In JavaScript, Everything is an Object

Well, everything that is, except for primitive values such a numbers and Booleans etc

But even things like functions are special objects with an additional executable part

So, what’s an object?

An object is two things basically:

  1. It is an unordered collection of name/value pairs, and
  2. It is a container for a set of methods and properties inherited from a parent object known as a prototype (we’ll discuss prototypical inheritance in another blog)

Here’s the simplest way to create an object…

// Create an empty object
var person1 = {}

Creating Object Properties

We can now bind any value we like to any object property we like. However, depending on what names we want to assign to these properties, we might need to write the coding using one of two different syntaxes.

If the property name does not need to contain any characters that have reserved meanings such as - or + or @, then you can use the refinement operator . (that’s the fancy technical name for the dot in between the object name and the property name):

// Create an empty object
var person1 = {}

person1.firstName = "Harry"
person1.lastName  = "Hawk"
person1.hobbies   = ["swimming","cycling"]

person1.listHobbies = function() {
  return this.hobbies.join(" ");

But Objects Also Have Array-like Properties…

But what if you need to have a property whose name contains a reserved character? In this case, you can use the array syntax. This is possible because all JavaScript objects can be treated as if they are arrays containing named elements (not numbered elements).

// Create an empty object
var person2 = {}

person2["first-name"] = "Harry"
person2["last-name"]  = "Hawk"
person2["hobbies"]    = ["swimming","cycling"]

person2["listHobbies"] = function() {
  return this.hobbies.join(" ")

Notice that the person2 object now contains two properties (first-name and last-name) whose names contain the reserved minus “-” character. Due to the presence of this reserved character in the name, it is now impossible to refer to these properties using the refinement operator (.). Any attempt to do so would create a syntax error:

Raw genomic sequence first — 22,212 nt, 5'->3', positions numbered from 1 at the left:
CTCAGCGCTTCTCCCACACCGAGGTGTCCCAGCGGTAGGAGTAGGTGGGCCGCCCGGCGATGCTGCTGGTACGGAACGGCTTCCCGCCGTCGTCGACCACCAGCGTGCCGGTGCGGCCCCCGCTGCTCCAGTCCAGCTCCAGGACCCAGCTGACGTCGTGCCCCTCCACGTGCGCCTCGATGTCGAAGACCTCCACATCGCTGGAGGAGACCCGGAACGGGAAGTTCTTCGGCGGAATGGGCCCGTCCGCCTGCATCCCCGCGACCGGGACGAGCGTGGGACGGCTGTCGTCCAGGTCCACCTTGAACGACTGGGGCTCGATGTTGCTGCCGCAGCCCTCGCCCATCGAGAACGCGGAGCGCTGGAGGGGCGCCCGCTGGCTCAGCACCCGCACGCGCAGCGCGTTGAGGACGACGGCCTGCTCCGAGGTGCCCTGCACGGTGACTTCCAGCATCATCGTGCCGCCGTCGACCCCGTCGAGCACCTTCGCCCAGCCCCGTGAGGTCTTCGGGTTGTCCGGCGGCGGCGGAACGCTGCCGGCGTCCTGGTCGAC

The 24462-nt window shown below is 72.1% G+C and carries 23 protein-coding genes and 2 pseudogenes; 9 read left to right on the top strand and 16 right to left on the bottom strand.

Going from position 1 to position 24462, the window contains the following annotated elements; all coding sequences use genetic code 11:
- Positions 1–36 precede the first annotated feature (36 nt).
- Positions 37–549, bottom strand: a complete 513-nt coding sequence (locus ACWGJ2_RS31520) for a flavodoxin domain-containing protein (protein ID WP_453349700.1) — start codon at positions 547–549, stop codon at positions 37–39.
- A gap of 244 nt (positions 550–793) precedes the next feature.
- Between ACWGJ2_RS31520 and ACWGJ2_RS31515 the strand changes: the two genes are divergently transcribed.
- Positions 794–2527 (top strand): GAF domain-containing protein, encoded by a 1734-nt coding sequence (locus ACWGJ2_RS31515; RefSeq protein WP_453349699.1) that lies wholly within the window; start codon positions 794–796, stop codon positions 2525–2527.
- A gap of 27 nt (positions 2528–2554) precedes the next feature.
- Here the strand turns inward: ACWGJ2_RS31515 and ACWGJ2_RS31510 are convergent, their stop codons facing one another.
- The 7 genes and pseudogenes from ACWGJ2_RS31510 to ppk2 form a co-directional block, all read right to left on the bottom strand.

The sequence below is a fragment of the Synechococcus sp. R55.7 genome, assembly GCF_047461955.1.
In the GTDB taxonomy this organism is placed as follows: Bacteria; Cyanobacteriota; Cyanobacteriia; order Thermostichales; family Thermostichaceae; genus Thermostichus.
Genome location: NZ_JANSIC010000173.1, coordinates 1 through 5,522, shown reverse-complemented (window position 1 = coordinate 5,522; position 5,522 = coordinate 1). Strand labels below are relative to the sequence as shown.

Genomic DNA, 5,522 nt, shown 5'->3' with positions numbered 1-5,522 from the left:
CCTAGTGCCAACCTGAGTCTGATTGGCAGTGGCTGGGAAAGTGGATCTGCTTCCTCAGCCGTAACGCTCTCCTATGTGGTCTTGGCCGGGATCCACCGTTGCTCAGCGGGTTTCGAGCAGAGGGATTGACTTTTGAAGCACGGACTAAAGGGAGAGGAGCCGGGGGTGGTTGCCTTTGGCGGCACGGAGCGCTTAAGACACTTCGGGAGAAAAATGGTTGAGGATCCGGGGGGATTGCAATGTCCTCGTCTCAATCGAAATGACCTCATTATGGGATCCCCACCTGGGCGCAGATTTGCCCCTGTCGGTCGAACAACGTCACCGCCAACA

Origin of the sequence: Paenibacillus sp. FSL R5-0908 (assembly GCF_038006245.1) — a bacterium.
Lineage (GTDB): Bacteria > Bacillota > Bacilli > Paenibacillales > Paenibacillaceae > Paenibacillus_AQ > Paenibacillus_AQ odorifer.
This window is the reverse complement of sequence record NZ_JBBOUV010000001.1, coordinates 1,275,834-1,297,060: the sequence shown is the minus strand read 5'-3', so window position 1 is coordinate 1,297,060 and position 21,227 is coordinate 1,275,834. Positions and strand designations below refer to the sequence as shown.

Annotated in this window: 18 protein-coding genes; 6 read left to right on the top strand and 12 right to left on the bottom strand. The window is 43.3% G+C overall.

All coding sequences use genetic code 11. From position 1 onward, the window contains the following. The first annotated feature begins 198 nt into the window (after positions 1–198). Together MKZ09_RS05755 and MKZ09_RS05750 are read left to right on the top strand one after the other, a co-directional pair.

> console.log(person2.last-name)
Uncaught ReferenceError: name is not defined

But by switching to the array syntax, this now becomes perfectly valid JavaScript:

> console.log(person2["last-name"])

Deleting Object Properties

A property can be removed from an object using the delete keyword; but here, you must be careful not to confuse object properties with variables:

// Declare a global variable.  This is not a property of the global object
var aGlobalVariable = "I'm a global variable"

// Declare a property belonging to the global object (notice that the 'var' keyword is missing)
aGlobalProperty     = "I'm a global property"

// Delete can only operate on properties, not variables, so delete here returns false
delete aGlobalVariable    // false
aGlobalVariable           // "I'm a global variable" (this value still exists!)

// The property is deleted because it belongs to the global object - delete therefore returns true
delete aGlobalProperty    // true
aGlobalProperty           // undefined (this property no longer exists in the global object)

JavaScript Arrays Are Also Objects…

JavaScript arrays are in fact just JavaScript objects—but with a special twist